post #8 of 19
Originally Posted by frannysmom View Post

Thanks, it's really helpful to vent my apprehension about this and get some encouraging advice. I think we will wait until late in the pregnancy to tell her, unless she directly asks. At which point we'll keep our explanation short and sweet, offer literature if she's interested, and hope that she'll be more open minded than I expect. If she's really negative, I'm prepared to shut down the discussion without much fanfare...something like, "'It's our decision. If you don't feel you can be supportive, let's agree to disagree." 

That sounds like a great way to go about it!


post #9 of 19

This was very helpful seeing as I am in a very similar situation. My MIL has been an OB L&D RN for about 15 years and we had to tell her about planning a home birth because she was repeatedly asking questions and making comments about "when we go to the hospital" ask for so and so, etc. She doesn't seem thrilled at all about the home birth and actually has tried discrediting the MW numerous times. It's not easy living in a family with lots of medical field workers (including myself) especially when my holistic approach is so unaccepted.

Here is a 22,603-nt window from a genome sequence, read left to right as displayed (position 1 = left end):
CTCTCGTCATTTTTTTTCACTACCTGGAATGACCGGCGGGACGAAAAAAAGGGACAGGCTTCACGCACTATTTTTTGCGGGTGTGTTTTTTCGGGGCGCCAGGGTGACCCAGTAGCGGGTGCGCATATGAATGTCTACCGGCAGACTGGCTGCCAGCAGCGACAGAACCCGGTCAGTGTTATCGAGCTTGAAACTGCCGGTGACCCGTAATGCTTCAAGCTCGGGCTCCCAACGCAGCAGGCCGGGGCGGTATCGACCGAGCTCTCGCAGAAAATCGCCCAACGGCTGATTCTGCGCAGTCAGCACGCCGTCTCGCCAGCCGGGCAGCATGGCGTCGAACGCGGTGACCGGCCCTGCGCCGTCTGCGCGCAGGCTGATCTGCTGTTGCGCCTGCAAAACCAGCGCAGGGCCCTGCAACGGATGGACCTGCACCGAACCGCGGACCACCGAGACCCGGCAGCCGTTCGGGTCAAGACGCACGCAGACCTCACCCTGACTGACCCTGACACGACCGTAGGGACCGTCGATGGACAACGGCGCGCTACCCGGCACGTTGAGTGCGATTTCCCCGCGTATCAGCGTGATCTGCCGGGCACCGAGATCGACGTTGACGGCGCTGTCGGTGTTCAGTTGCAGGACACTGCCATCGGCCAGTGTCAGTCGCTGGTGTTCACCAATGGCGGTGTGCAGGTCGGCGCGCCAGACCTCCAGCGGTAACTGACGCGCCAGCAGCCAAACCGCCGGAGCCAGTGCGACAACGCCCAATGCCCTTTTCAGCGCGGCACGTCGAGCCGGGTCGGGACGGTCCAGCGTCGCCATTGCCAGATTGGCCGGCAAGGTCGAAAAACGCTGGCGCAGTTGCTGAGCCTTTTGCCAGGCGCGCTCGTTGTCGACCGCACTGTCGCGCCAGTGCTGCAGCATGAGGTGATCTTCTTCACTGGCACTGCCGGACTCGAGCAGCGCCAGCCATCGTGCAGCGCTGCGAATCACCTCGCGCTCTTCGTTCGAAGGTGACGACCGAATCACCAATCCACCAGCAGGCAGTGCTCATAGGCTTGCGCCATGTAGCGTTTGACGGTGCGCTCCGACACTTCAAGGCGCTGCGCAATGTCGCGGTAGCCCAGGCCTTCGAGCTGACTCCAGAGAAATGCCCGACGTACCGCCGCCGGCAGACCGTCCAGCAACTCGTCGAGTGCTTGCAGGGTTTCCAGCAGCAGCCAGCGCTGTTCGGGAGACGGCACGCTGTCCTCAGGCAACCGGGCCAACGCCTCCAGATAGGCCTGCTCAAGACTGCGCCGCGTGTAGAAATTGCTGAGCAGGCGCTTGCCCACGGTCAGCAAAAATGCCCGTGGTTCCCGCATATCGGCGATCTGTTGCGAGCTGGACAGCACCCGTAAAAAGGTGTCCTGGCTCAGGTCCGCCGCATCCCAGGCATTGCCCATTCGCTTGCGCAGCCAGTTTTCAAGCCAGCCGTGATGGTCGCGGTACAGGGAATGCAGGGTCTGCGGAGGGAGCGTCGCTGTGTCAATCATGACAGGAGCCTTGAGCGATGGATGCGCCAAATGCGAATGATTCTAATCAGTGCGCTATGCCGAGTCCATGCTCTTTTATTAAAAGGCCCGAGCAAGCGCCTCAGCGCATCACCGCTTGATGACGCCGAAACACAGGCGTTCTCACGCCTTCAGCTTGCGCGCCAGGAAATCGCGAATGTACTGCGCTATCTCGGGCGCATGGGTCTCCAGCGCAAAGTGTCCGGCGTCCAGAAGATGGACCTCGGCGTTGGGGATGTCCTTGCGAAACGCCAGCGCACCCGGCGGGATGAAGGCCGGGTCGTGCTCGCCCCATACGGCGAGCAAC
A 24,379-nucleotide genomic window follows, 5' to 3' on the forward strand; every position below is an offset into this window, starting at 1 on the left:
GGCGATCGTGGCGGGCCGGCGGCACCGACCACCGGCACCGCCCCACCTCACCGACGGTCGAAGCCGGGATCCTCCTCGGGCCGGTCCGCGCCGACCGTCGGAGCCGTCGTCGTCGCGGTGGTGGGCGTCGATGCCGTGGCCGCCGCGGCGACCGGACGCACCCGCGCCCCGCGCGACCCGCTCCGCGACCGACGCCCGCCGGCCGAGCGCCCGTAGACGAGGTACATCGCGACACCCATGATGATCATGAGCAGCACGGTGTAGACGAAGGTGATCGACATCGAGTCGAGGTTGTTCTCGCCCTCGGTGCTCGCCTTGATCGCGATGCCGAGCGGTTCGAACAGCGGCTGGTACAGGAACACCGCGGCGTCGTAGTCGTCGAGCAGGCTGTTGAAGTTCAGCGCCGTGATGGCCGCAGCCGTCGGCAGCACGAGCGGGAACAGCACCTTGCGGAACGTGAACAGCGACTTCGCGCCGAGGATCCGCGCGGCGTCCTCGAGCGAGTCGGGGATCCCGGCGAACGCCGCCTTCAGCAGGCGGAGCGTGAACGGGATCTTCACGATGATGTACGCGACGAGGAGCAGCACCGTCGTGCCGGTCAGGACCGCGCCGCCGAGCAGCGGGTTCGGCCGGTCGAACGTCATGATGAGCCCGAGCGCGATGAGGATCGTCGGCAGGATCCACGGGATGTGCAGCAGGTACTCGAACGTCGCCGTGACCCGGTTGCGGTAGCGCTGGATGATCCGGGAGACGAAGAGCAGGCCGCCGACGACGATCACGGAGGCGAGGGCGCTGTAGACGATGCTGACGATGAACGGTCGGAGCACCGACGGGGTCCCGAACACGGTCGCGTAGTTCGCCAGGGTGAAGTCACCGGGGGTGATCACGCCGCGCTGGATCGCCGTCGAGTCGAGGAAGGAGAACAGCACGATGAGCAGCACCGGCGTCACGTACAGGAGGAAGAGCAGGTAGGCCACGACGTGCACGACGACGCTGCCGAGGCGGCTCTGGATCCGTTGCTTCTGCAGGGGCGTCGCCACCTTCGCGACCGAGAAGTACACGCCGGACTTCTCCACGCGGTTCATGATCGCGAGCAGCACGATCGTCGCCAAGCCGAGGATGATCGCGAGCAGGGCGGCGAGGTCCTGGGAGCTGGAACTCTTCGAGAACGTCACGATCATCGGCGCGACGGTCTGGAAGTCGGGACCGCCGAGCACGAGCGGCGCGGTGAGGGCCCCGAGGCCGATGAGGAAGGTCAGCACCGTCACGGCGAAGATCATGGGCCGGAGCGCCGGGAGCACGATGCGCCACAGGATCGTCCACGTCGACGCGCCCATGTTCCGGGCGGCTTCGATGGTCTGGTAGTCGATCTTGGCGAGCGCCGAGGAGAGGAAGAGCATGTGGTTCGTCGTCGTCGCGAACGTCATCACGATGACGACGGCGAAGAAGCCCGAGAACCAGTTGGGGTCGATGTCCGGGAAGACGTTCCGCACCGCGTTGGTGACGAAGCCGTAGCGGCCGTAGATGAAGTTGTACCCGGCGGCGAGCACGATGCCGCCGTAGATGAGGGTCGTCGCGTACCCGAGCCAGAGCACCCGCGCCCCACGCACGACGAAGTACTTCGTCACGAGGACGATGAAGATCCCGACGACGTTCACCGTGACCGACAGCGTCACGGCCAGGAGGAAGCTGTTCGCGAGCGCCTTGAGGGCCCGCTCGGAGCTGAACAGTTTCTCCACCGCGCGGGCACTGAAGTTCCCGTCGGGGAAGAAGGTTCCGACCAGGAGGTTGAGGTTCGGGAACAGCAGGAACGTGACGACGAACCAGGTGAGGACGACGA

post #10 of 19

My MIL isn't in any medical profession, but I am still not looking forward to her finding out we are planning a homebirth. She made a comment about wanting to be here when we have the baby (I am not even pg yet, just hope to be soon) and so I don't think we can avoid telling her. She is gonna freak out and I don't want her causing problems being here. She thinks you should take a pill for everything and/or go to the doctor. I can't wait to hear her reaction to us not even going to a hospital. nut.gif


OP~ I hope things go well for you telling your MIL. Maybe she will surprise you and be supportive. I hope my MIL does.

post #11 of 19
I'm another one who is not mentioning our planned homebirth at all to my ILs. I honestly love them to pieces, but they will not understand and will worry themselves silly, send me homebirth scare articles, and well, it's not worth it.

We will let them know after our baby is safely here, and hopefully at that point they will keep their opinions to themselves.

My MIL and SIL did ask what hospital we will deliver at this time, and I simply said that our midwives attend births at ABC hospital (not a lie- they do have privileges there and if I risk out of a homebirth or need to transfer, that's where we will go).
post #12 of 19

OP and all others worried about MIL, I truly think this is DH's issue. He needs to step-up to the plate and protect his wife and family from HIS mother.  If I were in this situation,  I'd rely on DH to tell her, have DH also explain that this was our decision and citicism or abuse won't be tolerated.  If she has concerns then she should respectfully address them, but also respectfully listen to our answers.  While we haven't had this issue, DH does handle his family, and I handle mine, even though we are all quite close.